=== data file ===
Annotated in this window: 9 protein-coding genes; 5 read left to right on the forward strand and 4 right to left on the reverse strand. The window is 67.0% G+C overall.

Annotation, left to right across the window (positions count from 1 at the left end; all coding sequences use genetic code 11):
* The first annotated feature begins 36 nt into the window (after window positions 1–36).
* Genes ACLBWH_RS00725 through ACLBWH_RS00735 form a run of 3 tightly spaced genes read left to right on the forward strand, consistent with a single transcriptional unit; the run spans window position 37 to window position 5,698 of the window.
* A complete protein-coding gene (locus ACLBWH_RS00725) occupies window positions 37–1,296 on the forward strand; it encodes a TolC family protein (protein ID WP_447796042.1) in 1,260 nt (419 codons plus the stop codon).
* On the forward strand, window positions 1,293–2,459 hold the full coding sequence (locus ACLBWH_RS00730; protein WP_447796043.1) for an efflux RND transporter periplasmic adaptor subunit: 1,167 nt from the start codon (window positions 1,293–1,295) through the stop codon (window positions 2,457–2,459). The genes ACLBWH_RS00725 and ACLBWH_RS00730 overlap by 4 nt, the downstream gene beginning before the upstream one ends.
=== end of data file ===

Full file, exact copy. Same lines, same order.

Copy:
Annotated in this window: 9 protein-coding genes; 5 read left to right on the forward strand and 4 right to left on the reverse strand. The window is 67.0% G+C overall.

Annotation, left to right across the window (positions count from 1 at the left end; all coding sequences use genetic code 11):
* The first annotated feature begins 36 nt into the window (after window positions 1–36).
* Genes ACLBWH_RS00725 through ACLBWH_RS00735 form a run of 3 tightly spaced genes read left to right on the forward strand, consistent with a single transcriptional unit; the run spans window position 37 to window position 5,698 of the window.
* A complete protein-coding gene (locus ACLBWH_RS00725) occupies window positions 37–1,296 on the forward strand; it encodes a TolC family protein (protein ID WP_447796042.1) in 1,260 nt (419 codons plus the stop codon).
* On the forward strand, window positions 1,293–2,459 hold the full coding sequence (locus ACLBWH_RS00730; protein WP_447796043.1) for an efflux RND transporter periplasmic adaptor subunit: 1,167 nt from the start codon (window positions 1,293–1,295) through the stop codon (window positions 2,457–2,459). The genes ACLBWH_RS00725 and ACLBWH_RS00730 overlap by 4 nt, the downstream gene beginning before the upstream one ends.